Sermon for November 19, 2017

Scripture readings: Judges 4:1-7 and Ps. 123
(or Zeph.1:7, 12-18 and Ps. 90:1-12)
1 Thess. 5:1-11; Matt. 25:14-30

Sermon by Lance McKinnon from Matthew 25:14-30

God’s Got Talent

Introduction

In our Gospel reading today, we’re taken to Matthew’s account of Jesus’ Parable of the Talents. Reading this parable on the Sunday before Thanksgiving is a helpful reminder of how a response of thankfulness plays out in our journey with Jesus.

What this parable is not about

This parable could easily be viewed as an admonition concerning stewardship of everything from our spiritual gifts, money, time, abilities and, of course, our talents. The problem with that approach is that the focus can end up being on our talents, and how well we manage them, with the idea that if we do a good-enough job with a little, then we’ll qualify to get a little more. From that perspective, God is seen as a taskmaster whose primary concern is putting his servants (slaves) through an examination to see if they can turn a profit.

Is this the God Jesus was seeking to tell his disciples about? Is this the God Matthew was trying to convey to his readers? If so, why tell a parable? Why not just tell us that God is like every other taskmaster we find in this “present evil age”? Why not just tell us that our experience in this world is a mirror of the one that is to come?

“The Parable of the Talents” by de Poorters (public domain via Wikimedia Commons)

Here is the meaning

It’s important to realize that parables are told to challenge conventional modes of thinking, not confirm them. Besides that, in this particular parable, we find three interesting details that should alert us that we’re not talking here about “business as usual.”

Detail one

The story is about a particular man, not the talents. It begins by having this man as the reference point for understanding the whole passage. Also, let’s not miss Matthew’s placement of this parable. It’s the last one that Jesus gives before he is crucified. Could the “man going on a journey” in this parable be Jesus, with the journey taking him through his death, resurrection and ascension? Is it not there that we are “called” by the man to receive his “wealth”—a reference to his kingdom?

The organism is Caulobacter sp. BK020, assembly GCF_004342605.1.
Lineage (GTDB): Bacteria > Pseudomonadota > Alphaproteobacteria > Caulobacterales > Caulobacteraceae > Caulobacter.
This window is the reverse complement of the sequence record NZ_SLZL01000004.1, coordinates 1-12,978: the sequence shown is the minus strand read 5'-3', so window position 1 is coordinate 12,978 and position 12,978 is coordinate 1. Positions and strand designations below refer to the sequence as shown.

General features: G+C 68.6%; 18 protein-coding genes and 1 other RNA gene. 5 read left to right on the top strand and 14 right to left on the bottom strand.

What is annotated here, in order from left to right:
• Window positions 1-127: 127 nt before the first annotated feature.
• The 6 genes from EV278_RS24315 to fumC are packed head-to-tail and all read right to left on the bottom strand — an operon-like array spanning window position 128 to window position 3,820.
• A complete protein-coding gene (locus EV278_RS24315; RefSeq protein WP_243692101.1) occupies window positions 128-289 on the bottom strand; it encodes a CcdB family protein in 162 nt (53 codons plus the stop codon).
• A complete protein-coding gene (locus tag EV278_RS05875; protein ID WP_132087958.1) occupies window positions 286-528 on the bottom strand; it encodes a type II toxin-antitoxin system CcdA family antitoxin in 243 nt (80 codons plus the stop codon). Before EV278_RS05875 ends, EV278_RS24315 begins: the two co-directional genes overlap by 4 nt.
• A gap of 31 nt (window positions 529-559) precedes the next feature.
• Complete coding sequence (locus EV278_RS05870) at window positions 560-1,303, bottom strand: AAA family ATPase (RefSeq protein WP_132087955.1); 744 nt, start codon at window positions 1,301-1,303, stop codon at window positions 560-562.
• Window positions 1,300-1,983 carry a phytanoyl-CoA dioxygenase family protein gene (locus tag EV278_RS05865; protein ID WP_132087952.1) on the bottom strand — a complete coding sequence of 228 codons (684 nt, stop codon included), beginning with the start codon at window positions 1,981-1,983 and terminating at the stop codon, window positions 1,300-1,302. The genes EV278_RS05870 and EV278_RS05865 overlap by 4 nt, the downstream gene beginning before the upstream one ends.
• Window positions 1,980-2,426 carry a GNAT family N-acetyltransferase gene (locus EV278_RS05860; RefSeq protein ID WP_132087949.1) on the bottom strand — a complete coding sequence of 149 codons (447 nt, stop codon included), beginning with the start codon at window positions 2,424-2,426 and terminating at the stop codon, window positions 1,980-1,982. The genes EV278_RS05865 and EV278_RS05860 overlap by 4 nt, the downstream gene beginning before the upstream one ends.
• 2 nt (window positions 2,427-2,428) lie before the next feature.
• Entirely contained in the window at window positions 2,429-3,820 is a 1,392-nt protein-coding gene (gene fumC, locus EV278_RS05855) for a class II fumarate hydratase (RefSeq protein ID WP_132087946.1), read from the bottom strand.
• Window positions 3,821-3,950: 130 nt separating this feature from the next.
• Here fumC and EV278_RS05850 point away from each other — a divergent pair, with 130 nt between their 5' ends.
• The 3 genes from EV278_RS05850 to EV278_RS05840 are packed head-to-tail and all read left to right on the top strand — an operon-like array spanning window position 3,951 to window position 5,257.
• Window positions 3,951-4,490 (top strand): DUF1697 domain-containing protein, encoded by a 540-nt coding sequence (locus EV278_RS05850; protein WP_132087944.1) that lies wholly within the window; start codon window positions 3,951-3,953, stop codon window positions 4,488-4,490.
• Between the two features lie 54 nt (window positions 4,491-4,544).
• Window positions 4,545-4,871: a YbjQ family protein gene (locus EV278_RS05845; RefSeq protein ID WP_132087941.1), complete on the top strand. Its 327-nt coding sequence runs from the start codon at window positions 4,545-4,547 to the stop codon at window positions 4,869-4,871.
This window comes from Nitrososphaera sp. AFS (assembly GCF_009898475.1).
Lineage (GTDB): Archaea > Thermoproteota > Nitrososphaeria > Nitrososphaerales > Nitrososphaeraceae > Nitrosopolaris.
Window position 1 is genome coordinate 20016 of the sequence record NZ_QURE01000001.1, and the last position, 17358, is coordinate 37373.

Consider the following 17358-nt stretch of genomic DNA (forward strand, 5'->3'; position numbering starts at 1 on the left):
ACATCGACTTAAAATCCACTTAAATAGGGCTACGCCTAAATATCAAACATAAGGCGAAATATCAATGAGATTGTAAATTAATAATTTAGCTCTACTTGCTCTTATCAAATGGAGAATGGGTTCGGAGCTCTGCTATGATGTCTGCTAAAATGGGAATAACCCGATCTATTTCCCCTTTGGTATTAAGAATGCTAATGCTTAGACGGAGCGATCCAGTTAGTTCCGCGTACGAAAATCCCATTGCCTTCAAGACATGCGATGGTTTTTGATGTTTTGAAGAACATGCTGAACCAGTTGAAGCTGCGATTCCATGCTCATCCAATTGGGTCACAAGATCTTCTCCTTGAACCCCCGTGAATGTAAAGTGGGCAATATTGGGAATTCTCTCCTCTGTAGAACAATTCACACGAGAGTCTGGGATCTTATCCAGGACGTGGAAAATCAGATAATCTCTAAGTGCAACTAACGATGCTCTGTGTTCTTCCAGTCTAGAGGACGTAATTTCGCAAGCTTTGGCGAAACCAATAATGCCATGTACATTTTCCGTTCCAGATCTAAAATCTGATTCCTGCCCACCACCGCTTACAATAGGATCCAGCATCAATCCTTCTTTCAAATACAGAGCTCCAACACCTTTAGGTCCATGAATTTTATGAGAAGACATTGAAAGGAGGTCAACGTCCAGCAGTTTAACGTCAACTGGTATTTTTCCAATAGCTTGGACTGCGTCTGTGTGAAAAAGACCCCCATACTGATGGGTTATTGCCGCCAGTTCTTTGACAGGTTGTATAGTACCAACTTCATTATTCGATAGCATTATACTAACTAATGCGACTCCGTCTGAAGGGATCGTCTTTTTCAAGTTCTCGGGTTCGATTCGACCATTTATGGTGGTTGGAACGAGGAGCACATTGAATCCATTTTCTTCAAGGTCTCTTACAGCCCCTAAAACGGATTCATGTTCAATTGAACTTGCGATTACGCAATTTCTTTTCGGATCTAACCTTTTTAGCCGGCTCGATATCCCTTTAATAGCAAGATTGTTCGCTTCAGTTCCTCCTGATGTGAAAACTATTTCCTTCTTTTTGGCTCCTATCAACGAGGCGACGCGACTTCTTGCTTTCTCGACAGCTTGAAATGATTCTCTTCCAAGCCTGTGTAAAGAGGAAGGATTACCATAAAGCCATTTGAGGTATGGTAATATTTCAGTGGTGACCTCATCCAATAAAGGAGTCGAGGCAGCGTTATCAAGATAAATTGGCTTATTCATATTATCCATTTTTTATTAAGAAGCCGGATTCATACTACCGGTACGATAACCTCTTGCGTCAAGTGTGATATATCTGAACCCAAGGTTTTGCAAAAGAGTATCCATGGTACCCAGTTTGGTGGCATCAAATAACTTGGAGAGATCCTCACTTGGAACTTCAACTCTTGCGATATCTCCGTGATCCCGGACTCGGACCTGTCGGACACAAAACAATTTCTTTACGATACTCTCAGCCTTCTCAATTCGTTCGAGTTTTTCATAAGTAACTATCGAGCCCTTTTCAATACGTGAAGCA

When Jesus “went away,” returning through the ascension back to the Father, are we not to live here in a way that reflects life there—is not our life now as followers of Jesus a participation now, through the Spirit, in the kingdom of our Lord that is already here, though we await its future fullness? If so, this Parable of the Talents has more to say about how we live in this world according to the rhythms of the next.

Detail two

The term “talent” was a specific measurement of money in Jesus’ day. The point being made by this term is thus not about what was given, but in the amount given. See if these numbers change how you see the “man” who gave the talents: One denarius equals about an average day’s wage. One talent is roughly 10,000 denarii. In other words, the man gives his servants more than enough money (gold in this case) to live on for the rest of their lives! They are given everything they will ever need, whether they are given 5, 2 or “just” 1 talent. If that’s what being a servant of this man looks like, sign me up!

Detail three

Each servant is given this great wealth “each according to his ability.” Clearly the “man” is not trying to use the talents to determine his servants’ abilities. He already knows them well enough to give a fitting amount to each one.

The servants respond

Understanding these details, let’s look at how each servant responded to the lavish gift given them by their master. The first two respond in the same way—they receive the gift and then go and do business with it. That’s pretty much it. We’re tempted to read into the text that these servants also were responsible for the results. But the talents seem to do their own work. “Money makes money,” we might say. Basically, the servants trusted enough that what they were given would not be lost. They enjoyed the talents given, and in that joyful business, the gift kept giving.

It seems that the only way to keep the talent from doubling is to do absolutely nothing with it. This is what the third servant does. He received the talent, but it seems that he didn’t really want it. He went out, dug a hole in the ground, and hid his master’s money. Say what?! Did Matthew get that right? You mean to tell me that this particular servant was just given enough money to live on for the rest of his life, with plenty to spare, and he just buried it? Why on earth would he do that?!!

I think we see the answer to that question when the master returns “after a long time” (Matt. 25:19). This, by the way, is another point in favor of seeing this man as being Jesus. The first two servants do not hesitate to come to the master and report their experience with the talents they were given. They seem overjoyed to share how the talents grew to twice the amount they had received.